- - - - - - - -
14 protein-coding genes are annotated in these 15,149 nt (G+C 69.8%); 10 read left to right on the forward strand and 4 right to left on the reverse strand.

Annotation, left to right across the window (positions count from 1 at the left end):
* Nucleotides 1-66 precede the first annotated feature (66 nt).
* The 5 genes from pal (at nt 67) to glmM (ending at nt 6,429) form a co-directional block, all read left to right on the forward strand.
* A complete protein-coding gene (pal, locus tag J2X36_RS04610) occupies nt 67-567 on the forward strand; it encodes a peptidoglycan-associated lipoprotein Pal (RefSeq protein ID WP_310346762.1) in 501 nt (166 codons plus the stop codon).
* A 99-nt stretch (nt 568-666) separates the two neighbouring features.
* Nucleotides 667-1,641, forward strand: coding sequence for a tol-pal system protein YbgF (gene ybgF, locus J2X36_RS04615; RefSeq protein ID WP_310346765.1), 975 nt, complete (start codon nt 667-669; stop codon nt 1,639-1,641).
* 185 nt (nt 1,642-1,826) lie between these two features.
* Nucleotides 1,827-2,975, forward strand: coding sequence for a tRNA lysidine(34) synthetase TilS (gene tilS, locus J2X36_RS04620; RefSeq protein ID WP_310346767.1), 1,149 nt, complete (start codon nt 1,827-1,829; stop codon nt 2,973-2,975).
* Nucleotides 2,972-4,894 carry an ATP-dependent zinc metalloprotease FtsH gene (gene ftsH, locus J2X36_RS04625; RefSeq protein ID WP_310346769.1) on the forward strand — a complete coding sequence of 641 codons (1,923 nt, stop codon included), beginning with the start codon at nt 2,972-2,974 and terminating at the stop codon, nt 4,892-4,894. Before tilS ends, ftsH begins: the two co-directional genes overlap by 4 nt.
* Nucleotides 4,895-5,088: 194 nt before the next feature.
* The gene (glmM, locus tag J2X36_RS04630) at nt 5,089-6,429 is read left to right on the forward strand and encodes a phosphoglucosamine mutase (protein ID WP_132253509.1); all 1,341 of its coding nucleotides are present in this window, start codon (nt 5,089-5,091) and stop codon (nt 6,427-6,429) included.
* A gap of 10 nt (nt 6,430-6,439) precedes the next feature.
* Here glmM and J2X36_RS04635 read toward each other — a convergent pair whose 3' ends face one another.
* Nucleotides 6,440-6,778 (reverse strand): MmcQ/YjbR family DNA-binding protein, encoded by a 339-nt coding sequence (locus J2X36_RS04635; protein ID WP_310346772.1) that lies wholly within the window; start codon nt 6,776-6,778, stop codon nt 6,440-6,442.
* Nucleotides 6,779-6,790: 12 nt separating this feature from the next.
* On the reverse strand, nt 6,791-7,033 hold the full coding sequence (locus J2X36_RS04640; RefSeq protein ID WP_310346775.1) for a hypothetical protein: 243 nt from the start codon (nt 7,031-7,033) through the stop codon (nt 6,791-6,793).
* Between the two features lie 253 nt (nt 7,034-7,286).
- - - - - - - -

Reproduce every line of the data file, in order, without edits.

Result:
14 protein-coding genes are annotated in these 15,149 nt (G+C 69.8%); 10 read left to right on the forward strand and 4 right to left on the reverse strand.

Annotation, left to right across the window (positions count from 1 at the left end):
* Nucleotides 1-66 precede the first annotated feature (66 nt).
* The 5 genes from pal (at nt 67) to glmM (ending at nt 6,429) form a co-directional block, all read left to right on the forward strand.
* A complete protein-coding gene (pal, locus tag J2X36_RS04610) occupies nt 67-567 on the forward strand; it encodes a peptidoglycan-associated lipoprotein Pal (RefSeq protein ID WP_310346762.1) in 501 nt (166 codons plus the stop codon).
* A 99-nt stretch (nt 568-666) separates the two neighbouring features.
* Nucleotides 667-1,641, forward strand: coding sequence for a tol-pal system protein YbgF (gene ybgF, locus J2X36_RS04615; RefSeq protein ID WP_310346765.1), 975 nt, complete (start codon nt 667-669; stop codon nt 1,639-1,641).
* 185 nt (nt 1,642-1,826) lie between these two features.
* Nucleotides 1,827-2,975, forward strand: coding sequence for a tRNA lysidine(34) synthetase TilS (gene tilS, locus J2X36_RS04620; RefSeq protein ID WP_310346767.1), 1,149 nt, complete (start codon nt 1,827-1,829; stop codon nt 2,973-2,975).
* Nucleotides 2,972-4,894 carry an ATP-dependent zinc metalloprotease FtsH gene (gene ftsH, locus J2X36_RS04625; RefSeq protein ID WP_310346769.1) on the forward strand — a complete coding sequence of 641 codons (1,923 nt, stop codon included), beginning with the start codon at nt 2,972-2,974 and terminating at the stop codon, nt 4,892-4,894. Before tilS ends, ftsH begins: the two co-directional genes overlap by 4 nt.
* Nucleotides 4,895-5,088: 194 nt before the next feature.
* The gene (glmM, locus tag J2X36_RS04630) at nt 5,089-6,429 is read left to right on the forward strand and encodes a phosphoglucosamine mutase (protein ID WP_132253509.1); all 1,341 of its coding nucleotides are present in this window, start codon (nt 5,089-5,091) and stop codon (nt 6,427-6,429) included.
* A gap of 10 nt (nt 6,430-6,439) precedes the next feature.
* Here glmM and J2X36_RS04635 read toward each other — a convergent pair whose 3' ends face one another.
* Nucleotides 6,440-6,778 (reverse strand): MmcQ/YjbR family DNA-binding protein, encoded by a 339-nt coding sequence (locus J2X36_RS04635; protein ID WP_310346772.1) that lies wholly within the window; start codon nt 6,776-6,778, stop codon nt 6,440-6,442.
* Nucleotides 6,779-6,790: 12 nt separating this feature from the next.
* On the reverse strand, nt 6,791-7,033 hold the full coding sequence (locus J2X36_RS04640; RefSeq protein ID WP_310346775.1) for a hypothetical protein: 243 nt from the start codon (nt 7,031-7,033) through the stop codon (nt 6,791-6,793).
* Between the two features lie 253 nt (nt 7,034-7,286).